Sunday, August 17, 2008
(White Man) In Hammersmith Palais
The new groups are not concerned
With what there is to be learned
They got Burton suits, ha you think it's funny
Turning rebellion into money.
Last week I picked up journalist Garry Mulholland's wonderful book Fear Of Music, The 261 Greatest Albums Since Punk and Disco. It's the sequel to the equally essential This Is Uncool, The 500 Greatest Singles Since Punk and Disco. You can pick both up for about 3 quid each in HMV at the moment. I simply cannot recommend them enough. Not only because they're brilliant examinations of wonderful records, put in perfect cultural and socio-political context, but their short essays on each record are ideal for reading on the loo.
It's this precise ability to place each record into context that makes it so appealing. The records are arranged chronologically, so you can see how punk and disco and hip hop begat new wave and synth pop and electro which begat britpop and house and gangsta rap and beyond. I wasn't around in 1976, so I find the whole assessment of Punk fascinating. Mulholland's proposes that so many punks were disillusioned hippies because...
...your basic ideas are the same. Society is based upon the lie that you are what you buy. You see through this and attempt to act naturally and bond with others and create your own alternative vision of society, or you live your life like the zombies staggering around the shopping mall in George Romero's Dawn Of The Dead.
That was part of the essay on X-Ray Spex's 1978 LP Germfree Adolescence. I love books about music, especially books that somehow manage to convey just how wonderful great music can make you feel, and tries to explain why. Both Mulholland's books manage this and provide an alternative history of the last 30 odd years through the music that, essentially, tried to change the world, but ultimately failed.
This Saturday I went to the corporate festival extravaganza that was V, in Essex. It was, quite frankly, precisely what you'd expect. Ben Silent Words describes it as "The Festival For People Who Don't Like Music". And he's pretty much bang on. But I did find some joy amongst the soulless flipchart landfill indie, most notably energetically riotous Tokyo Police Club, a surprisingly entertaining Lostprophets and the joyously bombastic Muse, headlining with satellite dishes, lasers and smoke machines. Oh, and some songs.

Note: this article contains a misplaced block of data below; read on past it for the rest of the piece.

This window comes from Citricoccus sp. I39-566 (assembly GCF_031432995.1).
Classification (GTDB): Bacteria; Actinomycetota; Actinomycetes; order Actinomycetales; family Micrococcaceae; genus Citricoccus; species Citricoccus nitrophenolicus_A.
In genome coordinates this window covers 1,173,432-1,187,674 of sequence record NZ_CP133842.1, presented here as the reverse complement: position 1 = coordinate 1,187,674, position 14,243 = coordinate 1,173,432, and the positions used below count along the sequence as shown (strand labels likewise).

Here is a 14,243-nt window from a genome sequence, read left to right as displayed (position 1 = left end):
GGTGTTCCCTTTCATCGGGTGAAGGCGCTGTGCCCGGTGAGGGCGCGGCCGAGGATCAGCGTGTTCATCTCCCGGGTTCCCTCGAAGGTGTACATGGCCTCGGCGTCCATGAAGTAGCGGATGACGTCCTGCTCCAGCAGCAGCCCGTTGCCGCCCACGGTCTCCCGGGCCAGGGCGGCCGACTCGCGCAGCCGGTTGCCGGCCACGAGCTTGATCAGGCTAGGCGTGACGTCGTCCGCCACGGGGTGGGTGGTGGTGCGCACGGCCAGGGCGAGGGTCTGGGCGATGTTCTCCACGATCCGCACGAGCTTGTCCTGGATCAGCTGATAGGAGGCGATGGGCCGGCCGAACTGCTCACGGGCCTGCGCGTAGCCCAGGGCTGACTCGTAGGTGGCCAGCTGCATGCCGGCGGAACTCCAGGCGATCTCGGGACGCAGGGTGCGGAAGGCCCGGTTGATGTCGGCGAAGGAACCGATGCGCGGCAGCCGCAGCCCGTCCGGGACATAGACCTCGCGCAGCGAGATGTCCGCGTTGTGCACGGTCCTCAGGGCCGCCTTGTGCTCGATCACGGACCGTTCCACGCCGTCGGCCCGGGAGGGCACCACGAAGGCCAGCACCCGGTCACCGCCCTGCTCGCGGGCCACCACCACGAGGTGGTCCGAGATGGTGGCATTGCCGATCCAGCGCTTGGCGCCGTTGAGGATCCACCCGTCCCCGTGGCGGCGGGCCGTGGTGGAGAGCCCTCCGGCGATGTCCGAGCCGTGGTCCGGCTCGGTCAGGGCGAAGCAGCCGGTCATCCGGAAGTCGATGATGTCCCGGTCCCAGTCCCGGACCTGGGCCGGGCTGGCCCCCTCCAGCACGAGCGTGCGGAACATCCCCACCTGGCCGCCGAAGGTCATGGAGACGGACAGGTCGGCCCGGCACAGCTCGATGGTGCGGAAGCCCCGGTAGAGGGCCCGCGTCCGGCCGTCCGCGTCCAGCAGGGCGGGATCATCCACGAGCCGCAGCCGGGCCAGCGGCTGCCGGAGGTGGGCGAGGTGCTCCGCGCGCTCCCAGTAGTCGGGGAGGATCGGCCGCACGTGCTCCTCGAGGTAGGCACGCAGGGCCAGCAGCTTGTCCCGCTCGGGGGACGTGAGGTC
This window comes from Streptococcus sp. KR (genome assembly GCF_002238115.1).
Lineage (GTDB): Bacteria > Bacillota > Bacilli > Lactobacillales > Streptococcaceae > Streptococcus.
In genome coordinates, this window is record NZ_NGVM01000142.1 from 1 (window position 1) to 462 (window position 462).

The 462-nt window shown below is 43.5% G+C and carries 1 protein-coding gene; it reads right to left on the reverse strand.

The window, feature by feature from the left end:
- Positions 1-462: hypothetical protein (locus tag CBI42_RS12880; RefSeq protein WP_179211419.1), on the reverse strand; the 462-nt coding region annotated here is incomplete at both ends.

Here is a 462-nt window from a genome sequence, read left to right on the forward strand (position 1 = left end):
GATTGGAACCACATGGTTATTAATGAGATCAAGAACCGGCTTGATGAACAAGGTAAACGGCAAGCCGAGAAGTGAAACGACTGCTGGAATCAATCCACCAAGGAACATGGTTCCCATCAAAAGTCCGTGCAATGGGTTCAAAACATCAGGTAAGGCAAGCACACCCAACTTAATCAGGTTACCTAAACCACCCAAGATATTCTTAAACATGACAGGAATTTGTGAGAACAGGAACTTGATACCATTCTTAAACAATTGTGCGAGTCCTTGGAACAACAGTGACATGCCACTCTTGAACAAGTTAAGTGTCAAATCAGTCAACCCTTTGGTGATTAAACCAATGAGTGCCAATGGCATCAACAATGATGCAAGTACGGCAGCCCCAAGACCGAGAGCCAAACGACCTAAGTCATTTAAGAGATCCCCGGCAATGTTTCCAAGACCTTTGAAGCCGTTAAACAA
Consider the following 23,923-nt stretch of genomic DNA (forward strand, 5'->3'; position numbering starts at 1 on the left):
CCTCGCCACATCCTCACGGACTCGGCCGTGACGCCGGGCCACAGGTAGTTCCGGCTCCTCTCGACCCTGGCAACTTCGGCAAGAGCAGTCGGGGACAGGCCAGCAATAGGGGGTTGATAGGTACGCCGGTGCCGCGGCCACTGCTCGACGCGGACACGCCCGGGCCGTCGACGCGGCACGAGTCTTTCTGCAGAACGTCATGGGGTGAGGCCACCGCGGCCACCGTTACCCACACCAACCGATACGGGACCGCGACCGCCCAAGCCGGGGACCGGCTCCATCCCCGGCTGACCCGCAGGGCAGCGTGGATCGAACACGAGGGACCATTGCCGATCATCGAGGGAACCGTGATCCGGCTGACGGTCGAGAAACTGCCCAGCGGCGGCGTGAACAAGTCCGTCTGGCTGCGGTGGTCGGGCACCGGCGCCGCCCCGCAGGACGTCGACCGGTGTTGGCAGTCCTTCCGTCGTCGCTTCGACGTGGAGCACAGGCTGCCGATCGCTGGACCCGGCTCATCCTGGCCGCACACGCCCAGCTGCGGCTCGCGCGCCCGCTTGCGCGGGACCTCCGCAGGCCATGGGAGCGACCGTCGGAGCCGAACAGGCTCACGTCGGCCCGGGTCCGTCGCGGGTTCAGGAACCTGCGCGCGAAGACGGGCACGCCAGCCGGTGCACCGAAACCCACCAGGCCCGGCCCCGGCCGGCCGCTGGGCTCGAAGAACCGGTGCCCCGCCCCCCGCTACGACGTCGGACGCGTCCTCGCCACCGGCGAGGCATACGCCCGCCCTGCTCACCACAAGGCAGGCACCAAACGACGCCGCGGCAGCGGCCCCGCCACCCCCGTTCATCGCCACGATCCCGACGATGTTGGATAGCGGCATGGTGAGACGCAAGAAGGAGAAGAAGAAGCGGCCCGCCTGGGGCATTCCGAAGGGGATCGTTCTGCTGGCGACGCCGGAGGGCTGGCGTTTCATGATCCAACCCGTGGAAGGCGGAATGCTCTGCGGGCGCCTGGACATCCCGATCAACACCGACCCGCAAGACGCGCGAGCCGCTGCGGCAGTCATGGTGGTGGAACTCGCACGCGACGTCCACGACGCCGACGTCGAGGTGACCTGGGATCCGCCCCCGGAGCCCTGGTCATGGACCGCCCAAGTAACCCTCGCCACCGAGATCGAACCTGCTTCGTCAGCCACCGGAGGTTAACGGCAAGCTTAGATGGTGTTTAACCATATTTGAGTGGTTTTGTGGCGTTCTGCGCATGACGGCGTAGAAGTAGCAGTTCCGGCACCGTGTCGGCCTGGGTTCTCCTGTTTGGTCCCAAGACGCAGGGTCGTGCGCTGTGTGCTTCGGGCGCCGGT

But best of all was Siouxsie Sioux. As one of the original members of the Bromley Contingent of UK Punks surrounding the Sex Pistols, she falls into the position of living legend. And one with more songs and cultural cachet than the Pistols themselves. It was a little surreal seeing her, in her 50's, shouting at the soundcrew to turn it up. All whilst wearing a catsuit and carrying it off with aplomb, all as part of a bill alongside Scouting For Girls and Sugababes.
The previous weekend I went to Field Day in London's Victoria Park. A hipster's paradise, seemingly the polar opposite of V's corporate stands, cowboy hats and "He's Gay >>>" T Shirts. But it was sponsored by Converse which, as I love pointing out regularly, is now owned by Nike. Ironic, don'tcha think? Who ya gonna call? Adbusters! Enough already...
Anyway, I got sunburnt at V and drenched at Field Day. Next weekend I'm going to Reading. So... what? Snow? Locusts? Flaming gas canisters?
1. Sioxsie & The Banshees - Happy House
2. The Ramones - Teenage Lobotomy
3. Muse - Plug In Baby
4. The Notwist - At One With The Freaks
5. Tokyo Police Club - Tesselate
6. Howling Bells - Setting Sun
7. Lostprophets - Last Train Home
8. Emma Pollock - Adrenaline
9. Late Of The Pier - The Bears Are Coming
10. Velvet Underground - White Light/White Heat
Honestly, I don't blog properly for ages, and you get an anti-corporate, music snob rant from someone who openly admits to liking Coldplay. Sigh.
I don't wanna grow up, there's too much contradiction.Television - 'Friction'.
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